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We all have within a bit of the child who needs a hug, says Pope

Pope Francis audience with the Italian Catholic Action Association (Azione Cattolica) in St.Peter's Square at the Vatican on April 25, 2024

Antoine Mekary | ALETEIA

Isabella H. de Carvalho - published on 04/27/24

"Each one of us has in their heart something of the child who needs a hug. May we let ourselves be embraced by the Lord," the Pope said.

“The more you know how to hold and support every brother in need with merciful and compassionate arms,” the more you will be “a presence of Christ.”

This is what Pope Francis told around 60,000 members of the Italian Catholic Action, who gathered in St. Peter’s Square to meet the Pontiff on April 25, 2024. In his speech, the Pope called his audience to discover God’s embrace in their life so as to then be able tobring that love back into the world through service to others.

“The embrace is one of the most spontaneous expressions of human experiences, […] above all, it is enveloped by the great embrace of God, who loves us, who loves us first and never ceases to hold us close to Him, especially when we return after going astray,” Pope Francis said, highlighting also how life begins and ends with hugs and affection from one’s parents and loved ones. 

“What would our life be, and how could the mission of the Church be realized without these embraces?,” he asked.

Founded in 1867, Catholic Action is a lay association that proposes initiatives and formations for Catholics of all ages.

The members of this organization came from all over Italy to participate in the meeting with the Pope, which served as a precursor to Catholic Action’s national assembly, which started on the afternoon of April 25 and runs through April 28. The theme of the day was “with open arms.”

Several cardinals are speaking during these three days of assembly, including Cardinal Pietro Parolin, Secretary of State of the Holy See, and Cardinal Matteo Zuppi, Archbishop of Bologna and President of the Italian Bishops’ Conference.

Welcome the Lord’s merciful hug like a child

The Pope explained that although hugs are a normal and essential part of human life, they become even “more vital” when understood “in the dimension of the faith.” 

“Indeed, at the center of our existence is the merciful embrace of God who saves, the embrace of the good Father revealed in Christ, and whose face is reflected in every one of His gestures – forgiveness, healing, liberation, service,” the Pope said. His “revelation reaches its culmination in the Eucharist and on the Cross, when Christ offers His life for the salvation of the world, for the good of whoever welcomes Him with a sincere heart, forgiving even His crucifiers.”

“Brothers and sisters, may we let ourselves be embraced by Him, like children […]. Each one of us has in their heart something of the child who needs a hug. May we let ourselves be embraced by the Lord. In this way, in the Lord’s embrace we learn how to embrace others,” the Pope insisted, calling them to “never lose sight” of this love. 

Learn to hug others in a world filled with conflict

The Pope then explained that once one has discovered and felt God’s embrace in one’s life it is easier to bear witness to others and serve them, especially in a world permeated by conflict.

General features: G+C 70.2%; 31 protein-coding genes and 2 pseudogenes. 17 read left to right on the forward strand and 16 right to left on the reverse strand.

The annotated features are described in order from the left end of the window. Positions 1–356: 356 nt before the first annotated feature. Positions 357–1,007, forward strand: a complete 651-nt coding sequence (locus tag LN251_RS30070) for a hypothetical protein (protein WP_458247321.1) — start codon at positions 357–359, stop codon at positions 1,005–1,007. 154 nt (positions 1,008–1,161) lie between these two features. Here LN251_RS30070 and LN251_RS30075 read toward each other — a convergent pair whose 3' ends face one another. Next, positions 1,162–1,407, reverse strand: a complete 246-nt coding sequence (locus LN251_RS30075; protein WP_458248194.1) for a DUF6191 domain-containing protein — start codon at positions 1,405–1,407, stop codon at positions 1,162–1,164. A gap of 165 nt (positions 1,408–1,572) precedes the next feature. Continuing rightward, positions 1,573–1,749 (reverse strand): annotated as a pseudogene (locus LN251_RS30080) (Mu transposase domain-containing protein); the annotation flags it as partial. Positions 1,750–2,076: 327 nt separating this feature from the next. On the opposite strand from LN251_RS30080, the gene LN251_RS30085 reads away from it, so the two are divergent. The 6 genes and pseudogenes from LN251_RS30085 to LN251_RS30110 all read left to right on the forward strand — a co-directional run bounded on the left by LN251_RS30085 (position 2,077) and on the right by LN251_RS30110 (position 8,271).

“The zeal you express so festively today is not always well-received in our world,” the Pope explained. “When the embrace transforms into a fist it is very dangerous. At the origin of wars there are often missing embraces or refused embraces, followed by prejudices, misunderstandings, suspicions, to the point of seeing the other as an enemy. And all this, unfortunately, in these days, is before our eyes in too many parts of the world!”

“An embrace can change life, show new paths, paths of hope,” he said, citing how Saint Francis decided to “follow the Lord after embracing a leper.” The Pontiff in fact highlighted how Catholic Action’s “common denominator” is “precisely in the embrace of charity.”

“Friends, you will be all the more a presence of Christ the more you know how to hold and support every brother in need with merciful and compassionate arms, as lay people engaged in the events of the world and history, rich in a great tradition, trained and competent in what concerns your responsibilities, and at the same time humble and fervent in the life of the spirit,” he said. 

Taking concrete actions: the Jubilee and the Synod

“Brothers and sisters, the “culture of the embrace,” through your personal and community journeys, will grow in the Church and in society, renewing family and educational relationships, renewing processes of reconciliation and justice, renewing efforts of communion and co-responsibility, and building bonds for a future of peace,” the Pope encouraged the members of Catholic Action. 

He also called them to not forget to participate and pray for the Synod on the Future of the Church, an ongoing collective reflection and discussion in the Church that began in 2021, and the 2025 Jubilee, which for the Pontiff closely related. 

“I think of the ongoing Synod, which is reaching its third stage, the most demanding and important, the prophetic one,” he said. “Now it is a matter of translating the work of the preceding phases into choices that give zeal and new life to the Church’s mission in our time.”

“There is a need for people forged by the Spirit, for ‘pilgrims of hope,’ as the theme of the Jubilee that is now close at hand says: men and women capable of tracing and treading new and challenging paths. I invite you, therefore, to be ‘athletes and standard-bearers of synodality,’” he urged.

Pope FrancisSpiritual LifeVatican
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